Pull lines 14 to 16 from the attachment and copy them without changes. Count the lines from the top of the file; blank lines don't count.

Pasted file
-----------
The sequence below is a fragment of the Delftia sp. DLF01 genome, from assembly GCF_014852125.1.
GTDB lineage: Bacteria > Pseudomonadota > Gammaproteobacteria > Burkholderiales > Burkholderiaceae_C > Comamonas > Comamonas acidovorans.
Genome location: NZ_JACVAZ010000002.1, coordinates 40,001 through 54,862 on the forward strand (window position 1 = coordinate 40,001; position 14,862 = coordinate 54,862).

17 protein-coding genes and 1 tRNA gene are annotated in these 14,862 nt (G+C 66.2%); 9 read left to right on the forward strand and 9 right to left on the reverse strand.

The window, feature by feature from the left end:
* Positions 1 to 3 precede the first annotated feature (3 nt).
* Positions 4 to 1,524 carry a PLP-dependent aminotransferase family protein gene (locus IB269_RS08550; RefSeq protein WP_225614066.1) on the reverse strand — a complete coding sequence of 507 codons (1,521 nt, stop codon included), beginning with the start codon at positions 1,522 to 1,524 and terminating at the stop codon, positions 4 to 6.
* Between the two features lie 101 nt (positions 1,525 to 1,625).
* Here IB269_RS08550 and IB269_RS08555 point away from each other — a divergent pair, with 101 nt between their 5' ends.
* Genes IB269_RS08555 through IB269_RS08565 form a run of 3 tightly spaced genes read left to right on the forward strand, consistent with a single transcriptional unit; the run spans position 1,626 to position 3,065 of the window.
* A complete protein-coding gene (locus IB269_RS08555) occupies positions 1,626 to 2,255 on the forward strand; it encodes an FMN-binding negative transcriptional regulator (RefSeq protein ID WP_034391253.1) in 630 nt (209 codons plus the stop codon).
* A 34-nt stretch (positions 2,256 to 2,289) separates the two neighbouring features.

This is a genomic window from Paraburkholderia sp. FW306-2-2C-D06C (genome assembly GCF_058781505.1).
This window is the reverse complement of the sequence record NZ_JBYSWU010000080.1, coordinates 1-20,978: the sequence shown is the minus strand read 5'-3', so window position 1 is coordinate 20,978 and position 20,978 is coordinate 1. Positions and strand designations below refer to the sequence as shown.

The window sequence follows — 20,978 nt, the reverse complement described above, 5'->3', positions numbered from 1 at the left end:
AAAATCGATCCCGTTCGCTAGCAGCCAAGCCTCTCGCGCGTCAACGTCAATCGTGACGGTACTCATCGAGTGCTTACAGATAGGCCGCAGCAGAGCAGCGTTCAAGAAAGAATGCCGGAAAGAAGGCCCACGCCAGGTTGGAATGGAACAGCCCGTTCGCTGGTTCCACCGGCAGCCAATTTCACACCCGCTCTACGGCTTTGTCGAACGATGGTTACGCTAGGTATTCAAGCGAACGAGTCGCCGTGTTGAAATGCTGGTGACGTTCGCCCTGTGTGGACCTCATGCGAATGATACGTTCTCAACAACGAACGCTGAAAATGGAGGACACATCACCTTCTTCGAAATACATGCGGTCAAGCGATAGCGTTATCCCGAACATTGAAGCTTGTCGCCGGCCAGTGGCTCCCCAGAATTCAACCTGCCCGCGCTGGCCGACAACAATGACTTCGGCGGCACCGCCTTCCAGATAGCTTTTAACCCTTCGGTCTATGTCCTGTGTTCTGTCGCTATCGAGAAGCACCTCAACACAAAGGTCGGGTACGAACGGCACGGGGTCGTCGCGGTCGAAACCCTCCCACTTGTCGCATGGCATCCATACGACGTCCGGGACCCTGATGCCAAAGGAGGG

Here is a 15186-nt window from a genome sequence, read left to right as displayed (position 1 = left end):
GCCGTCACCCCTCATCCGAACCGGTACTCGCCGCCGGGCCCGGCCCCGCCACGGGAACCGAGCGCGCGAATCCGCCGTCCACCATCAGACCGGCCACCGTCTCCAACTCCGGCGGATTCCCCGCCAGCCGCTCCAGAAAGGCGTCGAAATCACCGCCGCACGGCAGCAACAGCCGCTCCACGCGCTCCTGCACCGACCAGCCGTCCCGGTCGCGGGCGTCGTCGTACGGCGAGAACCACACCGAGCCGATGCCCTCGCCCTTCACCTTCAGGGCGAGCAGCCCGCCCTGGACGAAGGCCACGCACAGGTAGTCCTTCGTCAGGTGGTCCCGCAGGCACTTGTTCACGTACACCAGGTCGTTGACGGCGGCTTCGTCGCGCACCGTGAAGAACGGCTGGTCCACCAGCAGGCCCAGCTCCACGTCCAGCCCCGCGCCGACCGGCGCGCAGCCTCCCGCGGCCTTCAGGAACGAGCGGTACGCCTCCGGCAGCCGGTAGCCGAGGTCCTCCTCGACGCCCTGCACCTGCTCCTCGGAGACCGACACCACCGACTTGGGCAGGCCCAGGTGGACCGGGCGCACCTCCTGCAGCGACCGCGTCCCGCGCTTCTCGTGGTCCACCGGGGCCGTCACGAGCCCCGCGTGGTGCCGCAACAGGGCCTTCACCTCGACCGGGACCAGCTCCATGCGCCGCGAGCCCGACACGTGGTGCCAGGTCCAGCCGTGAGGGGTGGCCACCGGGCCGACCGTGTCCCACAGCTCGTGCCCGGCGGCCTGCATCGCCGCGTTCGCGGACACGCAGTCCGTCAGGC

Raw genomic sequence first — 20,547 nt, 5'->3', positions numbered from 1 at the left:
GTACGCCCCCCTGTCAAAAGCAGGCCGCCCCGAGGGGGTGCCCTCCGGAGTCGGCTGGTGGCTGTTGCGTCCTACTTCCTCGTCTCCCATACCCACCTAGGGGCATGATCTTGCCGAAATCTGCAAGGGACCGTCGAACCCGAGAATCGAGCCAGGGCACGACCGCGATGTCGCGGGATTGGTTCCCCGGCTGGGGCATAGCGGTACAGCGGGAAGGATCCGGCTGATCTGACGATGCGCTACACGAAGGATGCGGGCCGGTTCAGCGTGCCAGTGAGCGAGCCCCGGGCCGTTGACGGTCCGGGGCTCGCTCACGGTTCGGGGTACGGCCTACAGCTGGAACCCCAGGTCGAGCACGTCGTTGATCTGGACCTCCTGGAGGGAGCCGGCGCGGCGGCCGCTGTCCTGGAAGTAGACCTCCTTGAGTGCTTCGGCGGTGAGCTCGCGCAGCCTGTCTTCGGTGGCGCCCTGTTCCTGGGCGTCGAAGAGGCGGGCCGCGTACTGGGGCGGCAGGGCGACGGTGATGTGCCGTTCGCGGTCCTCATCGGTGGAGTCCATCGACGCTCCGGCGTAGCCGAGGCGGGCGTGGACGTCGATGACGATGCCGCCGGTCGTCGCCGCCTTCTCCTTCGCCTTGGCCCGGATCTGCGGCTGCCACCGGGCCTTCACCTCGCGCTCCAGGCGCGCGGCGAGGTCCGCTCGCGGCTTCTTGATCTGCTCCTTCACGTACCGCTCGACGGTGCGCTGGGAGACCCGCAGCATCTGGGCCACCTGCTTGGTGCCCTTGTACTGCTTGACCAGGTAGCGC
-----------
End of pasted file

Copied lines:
This window is the reverse complement of the sequence record NZ_JBYSWU010000080.1, coordinates 1-20,978: the sequence shown is the minus strand read 5'-3', so window position 1 is coordinate 20,978 and position 20,978 is coordinate 1. Positions and strand designations below refer to the sequence as shown.

The window sequence follows — 20,978 nt, the reverse complement described above, 5'->3', positions numbered from 1 at the left end:
AAAATCGATCCCGTTCGCTAGCAGCCAAGCCTCTCGCGCGTCAACGTCAATCGTGACGGTACTCATCGAGTGCTTACAGATAGGCCGCAGCAGAGCAGCGTTCAAGAAAGAATGCCGGAAAGAAGGCCCACGCCAGGTTGGAATGGAACAGCCCGTTCGCTGGTTCCACCGGCAGCCAATTTCACACCCGCTCTACGGCTTTGTCGAACGATGGTTACGCTAGGTATTCAAGCGAACGAGTCGCCGTGTTGAAATGCTGGTGACGTTCGCCCTGTGTGGACCTCATGCGAATGATACGTTCTCAACAACGAACGCTGAAAATGGAGGACACATCACCTTCTTCGAAATACATGCGGTCAAGCGATAGCGTTATCCCGAACATTGAAGCTTGTCGCCGGCCAGTGGCTCCCCAGAATTCAACCTGCCCGCGCTGGCCGACAACAATGACTTCGGCGGCACCGCCTTCCAGATAGCTTTTAACCCTTCGGTCTATGTCCTGTGTTCTGTCGCTATCGAGAAGCACCTCAACACAAAGGTCGGGTACGAACGGCACGGGGTCGTCGCGGTCGAAACCCTCCCACTTGTCGCATGGCATCCATACGACGTCCGGGACCCTGATGCCAAAGGAGGG